Apparently, sourdough breadmaking is fashionable and will pass, a project for lockdown some say. Well, maybe it is, but I’m not giving it up once the pandemic is behind us and the lockdowns are lifted. I think I’ll be baking to the end of my days.
Making sourdough may be a bit of a faff and time-consuming, but with days without end at the moment, it’s an hour-gobbling pursuit that leaves you with a tasty and moreish loaf at the end. Sourdough bread is healthier than standard commercial bread, containing no additives, just water, flour and a starter – also made from water and flour. Some gluten intolerant people say they can eat sourdough without any adverse reactions because it’s additive free.
I became addicted to sourdough about four years ago when I was given as a present a one-day course at E5 Bakehouse in East London, an artisan bakery, cafe and mill, who are passionate about sourdough and the lost traditions of our baking ancestors. Using organic, locally sourced ingredients, they make delicious daily-baked breads and run bread-making courses that give you all the confidence you need to bake at home. During lockdown their courses are online and virtual, but whether virtual or real, they’re excellent, leaving you with a skill you’ll enjoy and the ability to make a loaf or two to feed the family.
If the course isn’t for you or isn’t practical, there are a host of sourdough recipes online, and many have tutorial videos that guide you through the process. It might look complicated, but really isn’t. I bake a loaf every week, alternating between a white and wholemeal loaf (70% white/30% wholemeal) and a rye loaf (see image of one baked today). Sometimes I make a spelt one. All take time and concentration, involving leavens made one or two days in advance, doughs that require folding every half an hour – up to five times – and overnight proving, but the finished products are truly magnificent and well worth the time and effort.
I finish with this quote from E5 Bakery. ‘The sour in sourdough is a by-product of the bacteria in the dough. This bacteria create organic acids as they feed on naturally occurring sugars; by controlling the time and temperature the dough is proved at, the baker determines the flavour of the bread. At the right concentration this acidity is delicious and also preserves the freshness of the bread.’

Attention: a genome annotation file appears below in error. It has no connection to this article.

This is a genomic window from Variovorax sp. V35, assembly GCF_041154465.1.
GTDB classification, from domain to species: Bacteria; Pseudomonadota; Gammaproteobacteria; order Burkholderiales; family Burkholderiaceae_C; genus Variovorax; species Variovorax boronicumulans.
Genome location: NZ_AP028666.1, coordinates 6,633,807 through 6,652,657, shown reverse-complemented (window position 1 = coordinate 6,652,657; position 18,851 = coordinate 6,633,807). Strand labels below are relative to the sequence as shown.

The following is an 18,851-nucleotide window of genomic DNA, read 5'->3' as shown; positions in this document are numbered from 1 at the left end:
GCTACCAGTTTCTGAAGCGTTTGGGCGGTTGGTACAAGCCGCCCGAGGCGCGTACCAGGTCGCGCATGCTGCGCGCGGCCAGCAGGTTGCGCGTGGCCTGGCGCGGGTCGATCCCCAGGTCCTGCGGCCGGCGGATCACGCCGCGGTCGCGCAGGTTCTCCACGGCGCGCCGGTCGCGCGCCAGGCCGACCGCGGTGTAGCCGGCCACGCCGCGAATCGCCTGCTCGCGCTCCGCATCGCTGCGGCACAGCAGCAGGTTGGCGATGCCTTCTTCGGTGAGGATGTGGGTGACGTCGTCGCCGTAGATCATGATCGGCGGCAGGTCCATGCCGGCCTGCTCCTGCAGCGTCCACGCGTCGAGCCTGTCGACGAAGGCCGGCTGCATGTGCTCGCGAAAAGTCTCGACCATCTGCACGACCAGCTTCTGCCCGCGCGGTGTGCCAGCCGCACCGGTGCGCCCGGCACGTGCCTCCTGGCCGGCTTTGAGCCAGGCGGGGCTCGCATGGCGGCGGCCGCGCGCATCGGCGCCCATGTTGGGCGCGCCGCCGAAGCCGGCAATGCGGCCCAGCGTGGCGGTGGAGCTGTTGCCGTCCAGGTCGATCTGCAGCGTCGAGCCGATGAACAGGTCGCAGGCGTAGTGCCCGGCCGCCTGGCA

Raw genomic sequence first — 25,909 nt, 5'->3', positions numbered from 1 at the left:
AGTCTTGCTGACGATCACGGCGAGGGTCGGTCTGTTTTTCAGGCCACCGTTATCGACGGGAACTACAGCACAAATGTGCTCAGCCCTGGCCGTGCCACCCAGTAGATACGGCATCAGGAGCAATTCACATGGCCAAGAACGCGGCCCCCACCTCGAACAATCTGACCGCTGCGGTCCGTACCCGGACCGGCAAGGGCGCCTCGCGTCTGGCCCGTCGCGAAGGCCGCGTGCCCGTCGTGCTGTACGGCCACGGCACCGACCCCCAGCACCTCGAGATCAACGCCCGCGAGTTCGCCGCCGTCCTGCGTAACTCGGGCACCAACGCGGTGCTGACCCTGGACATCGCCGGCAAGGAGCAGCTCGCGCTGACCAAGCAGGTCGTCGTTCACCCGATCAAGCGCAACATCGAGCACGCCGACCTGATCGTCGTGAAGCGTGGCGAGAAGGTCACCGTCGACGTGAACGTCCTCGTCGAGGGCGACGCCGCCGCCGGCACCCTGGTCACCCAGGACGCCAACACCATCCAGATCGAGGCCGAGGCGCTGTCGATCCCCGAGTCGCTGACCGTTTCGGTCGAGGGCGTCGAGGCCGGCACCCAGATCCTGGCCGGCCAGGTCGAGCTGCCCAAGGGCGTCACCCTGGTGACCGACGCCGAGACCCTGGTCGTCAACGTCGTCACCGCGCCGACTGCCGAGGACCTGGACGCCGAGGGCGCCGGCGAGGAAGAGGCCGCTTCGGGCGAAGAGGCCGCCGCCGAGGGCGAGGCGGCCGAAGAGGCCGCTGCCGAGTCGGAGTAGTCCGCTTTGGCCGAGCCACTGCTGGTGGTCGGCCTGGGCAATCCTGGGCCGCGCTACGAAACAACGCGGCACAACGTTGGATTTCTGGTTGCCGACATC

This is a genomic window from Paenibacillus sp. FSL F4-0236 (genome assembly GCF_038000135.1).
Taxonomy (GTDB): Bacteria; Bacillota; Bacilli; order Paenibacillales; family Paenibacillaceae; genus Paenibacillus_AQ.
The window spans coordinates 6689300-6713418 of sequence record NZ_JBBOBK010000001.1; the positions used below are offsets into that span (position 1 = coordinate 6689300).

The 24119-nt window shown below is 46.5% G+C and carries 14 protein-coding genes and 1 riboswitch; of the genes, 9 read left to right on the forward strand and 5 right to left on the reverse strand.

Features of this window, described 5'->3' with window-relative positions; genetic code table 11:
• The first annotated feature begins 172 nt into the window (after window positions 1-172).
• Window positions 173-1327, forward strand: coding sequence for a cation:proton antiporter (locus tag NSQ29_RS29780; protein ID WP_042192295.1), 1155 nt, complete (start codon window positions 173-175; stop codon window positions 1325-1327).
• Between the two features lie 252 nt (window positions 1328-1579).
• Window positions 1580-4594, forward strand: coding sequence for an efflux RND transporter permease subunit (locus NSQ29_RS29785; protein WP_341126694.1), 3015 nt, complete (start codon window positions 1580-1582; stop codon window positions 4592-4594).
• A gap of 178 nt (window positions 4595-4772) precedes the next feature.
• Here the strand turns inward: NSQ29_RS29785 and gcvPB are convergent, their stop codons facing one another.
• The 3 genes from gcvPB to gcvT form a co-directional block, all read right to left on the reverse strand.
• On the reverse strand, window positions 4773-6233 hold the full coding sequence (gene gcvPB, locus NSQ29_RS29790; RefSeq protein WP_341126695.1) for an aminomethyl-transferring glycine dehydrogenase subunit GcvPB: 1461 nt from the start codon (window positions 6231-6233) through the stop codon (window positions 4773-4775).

My recent publications
Life in four stories
All proceeds go to the INTERNATIONAL COMMITTEE OF THE RED CROSS (ICRC) to help the most vulnerable communities fight COVID – 19.
Four shorts: two about life, love, and death; one a poignant and disturbing memory that dangles a question unanswered; and one a wild fantasy – plus the first chapter of my latest book, Otto and Frankie.
By buying this book you are helping fund ICRC in its valuable work.
My latest novel, Otto and Frankie, is about a dying man’s fight against injustice, his wife’s unusual affair, and the love from his long-lost daughter.
Otto and his daughter Frankie could not be more different. He’s rich, an acclaimed author, human rights activist, and lives in England. She lives in New York, just about survives from one pay cheque to the next and hasn’t seen or spoken to her father for twenty years. Dutifully reunited by his impending death, she’s amazed to find him a kind and noble man who, while grappling with his wife’s bizarre affair, champions for the world’s forgotten and dispossessed to his last. After Otto’s death, Frankie’s admiration for her father leads her into a dangerous and life changing pursuit.